Q. How many miles can I get from my set of tyres?
A. Tyre life is very dependent on the way that they are used. A set of tyres well maintained and used exclusively on motorways can return a much higher mileage against tyres badly maintained and ill-treated in a city centre and urban environment.
Q. How far/fast can I drive with a special 'run flat' tyre in a deflated condition?
A. Recommendations in the area may differ from tyre manufacturer to manufacturer and drivers should always consult the car manufacturer's handbook for the distance that can be travelled and speed driven. Please note that standard tyres should not be run without air or this will cause irreparable damage.
Q. What are winter tyres?
A. Winter tyres have been designed to specifically cope with snow and ice, as well as cold and damp conditions. Below 7 degrees celsius the tread compound in normal tyres begins to harden, providing less grip. Winter tyres use advanced silica compounds so they remain pliant in cold temperatures, giving more grip and shorter stopping distances. They also have specially designed tread patterns to give superior grip on ice and snow.
Q. Do I have to fit winter tyres in the winter?
A. In the UK it is not a legal requirement although Winter tyres are the safest option in snow and ice, plus cold and damp conditions. UK drivers travelling to certain European countries may be required to fit winter tyres and this information is available from the department of Transport.
Q. What do the sidewall markings mean?
A. The sidewall markings provide descriptive information about the tyre. The most important markings for drivers in the UK are size and type, aspect ratios load and speed indices (service description).
Q. Should I fit four new tyres at a time?
A. It's better to fit all four tyres at the same time but if that is not possible then fitting two tyres at a time, and as a pair to get the best handling and grip on each axle, is the next best option. As a last resort, then a single tyre can be replaced.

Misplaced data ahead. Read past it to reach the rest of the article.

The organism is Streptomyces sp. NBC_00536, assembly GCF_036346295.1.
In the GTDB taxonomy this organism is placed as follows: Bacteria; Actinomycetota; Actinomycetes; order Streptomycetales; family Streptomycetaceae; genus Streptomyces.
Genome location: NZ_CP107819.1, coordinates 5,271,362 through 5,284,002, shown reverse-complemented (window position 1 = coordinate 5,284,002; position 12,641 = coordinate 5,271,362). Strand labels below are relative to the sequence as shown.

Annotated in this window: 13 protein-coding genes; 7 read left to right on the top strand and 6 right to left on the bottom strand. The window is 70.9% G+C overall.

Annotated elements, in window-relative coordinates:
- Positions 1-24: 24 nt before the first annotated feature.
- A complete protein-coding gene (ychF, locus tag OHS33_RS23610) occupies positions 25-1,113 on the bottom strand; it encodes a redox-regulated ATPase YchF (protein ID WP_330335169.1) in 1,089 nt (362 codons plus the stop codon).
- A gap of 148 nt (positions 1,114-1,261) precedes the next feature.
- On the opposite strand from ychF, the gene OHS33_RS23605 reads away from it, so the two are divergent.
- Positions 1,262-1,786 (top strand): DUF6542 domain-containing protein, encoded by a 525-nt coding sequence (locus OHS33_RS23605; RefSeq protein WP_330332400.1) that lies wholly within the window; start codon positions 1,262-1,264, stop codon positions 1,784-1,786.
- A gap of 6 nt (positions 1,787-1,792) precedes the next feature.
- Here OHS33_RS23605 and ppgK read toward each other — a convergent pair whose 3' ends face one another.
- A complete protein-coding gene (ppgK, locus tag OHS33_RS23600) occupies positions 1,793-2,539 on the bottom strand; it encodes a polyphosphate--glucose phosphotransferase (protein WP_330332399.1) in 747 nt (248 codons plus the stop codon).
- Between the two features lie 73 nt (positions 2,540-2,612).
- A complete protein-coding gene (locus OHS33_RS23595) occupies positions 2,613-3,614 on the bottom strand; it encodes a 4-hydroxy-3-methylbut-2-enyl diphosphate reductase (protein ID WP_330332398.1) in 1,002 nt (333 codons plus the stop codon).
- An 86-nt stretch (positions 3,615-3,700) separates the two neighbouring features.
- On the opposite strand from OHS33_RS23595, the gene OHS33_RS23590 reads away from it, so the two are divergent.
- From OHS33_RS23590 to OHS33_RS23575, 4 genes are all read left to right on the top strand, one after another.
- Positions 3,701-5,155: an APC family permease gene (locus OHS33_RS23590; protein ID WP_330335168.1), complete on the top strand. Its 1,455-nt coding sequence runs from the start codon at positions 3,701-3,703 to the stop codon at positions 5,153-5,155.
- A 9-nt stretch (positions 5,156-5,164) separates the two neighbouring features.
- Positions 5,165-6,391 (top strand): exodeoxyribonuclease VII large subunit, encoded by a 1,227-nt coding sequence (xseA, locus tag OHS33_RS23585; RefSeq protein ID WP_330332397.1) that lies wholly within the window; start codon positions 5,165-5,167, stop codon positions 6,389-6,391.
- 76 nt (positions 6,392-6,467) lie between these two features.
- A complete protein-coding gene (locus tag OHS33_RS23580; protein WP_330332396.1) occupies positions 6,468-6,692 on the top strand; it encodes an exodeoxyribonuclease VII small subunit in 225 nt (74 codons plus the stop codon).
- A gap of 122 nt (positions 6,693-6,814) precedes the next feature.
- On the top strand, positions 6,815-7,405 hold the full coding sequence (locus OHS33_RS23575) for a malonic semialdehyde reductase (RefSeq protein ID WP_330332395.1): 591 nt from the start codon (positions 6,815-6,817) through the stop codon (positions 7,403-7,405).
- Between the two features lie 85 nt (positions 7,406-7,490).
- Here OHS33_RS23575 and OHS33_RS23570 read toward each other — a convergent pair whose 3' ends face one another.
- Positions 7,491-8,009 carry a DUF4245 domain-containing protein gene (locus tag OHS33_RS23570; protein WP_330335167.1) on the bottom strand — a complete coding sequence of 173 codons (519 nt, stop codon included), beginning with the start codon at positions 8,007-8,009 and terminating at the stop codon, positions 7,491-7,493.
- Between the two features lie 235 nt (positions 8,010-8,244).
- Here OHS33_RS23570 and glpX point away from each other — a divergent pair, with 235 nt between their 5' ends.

Q. Which is the best axle to place new tyres on?
A. New tyres on the rear axle provide better driver control on wet roads. This is because tyres with deeper tread are better at displacing water and give better grip. If the new tyres are fitted at the front the car, then it is more likely to oversteer when grip is lost in wet weather, which is much harder to control than understeer. Oversteer is when the rear of the car slides sideways, and understeer is when the front of the car slides.
Q. Can I fit part worn tyres to my vehicle?
A. When replacing tyres, fitting new tyres is the safest option. However, legislation does exist which permits the sale of part worn tyres, subject to them meeting a number of criteria. The sale of part worn tyres that do not meet these legal requirements is not only a criminal offence under the Consumer Protection Act, but also poses a serious safety risk to drivers, their passengers and other road users.
Q. Are part worn tyres a cheaper alternative to fitting new tyres?
A. Part worn tyres will generally cost less money than new, however the part worn tyre will last for significantly less time than new. A new tyre could cost 2 or 3 times more than a part worn, but if the new tyre lasts 4 or 5 times longer then a financial saving is false. When this is coupled with the greater safety aspect of a new tyre over it’s part worn equivalent it clearly makes more sense to fit new.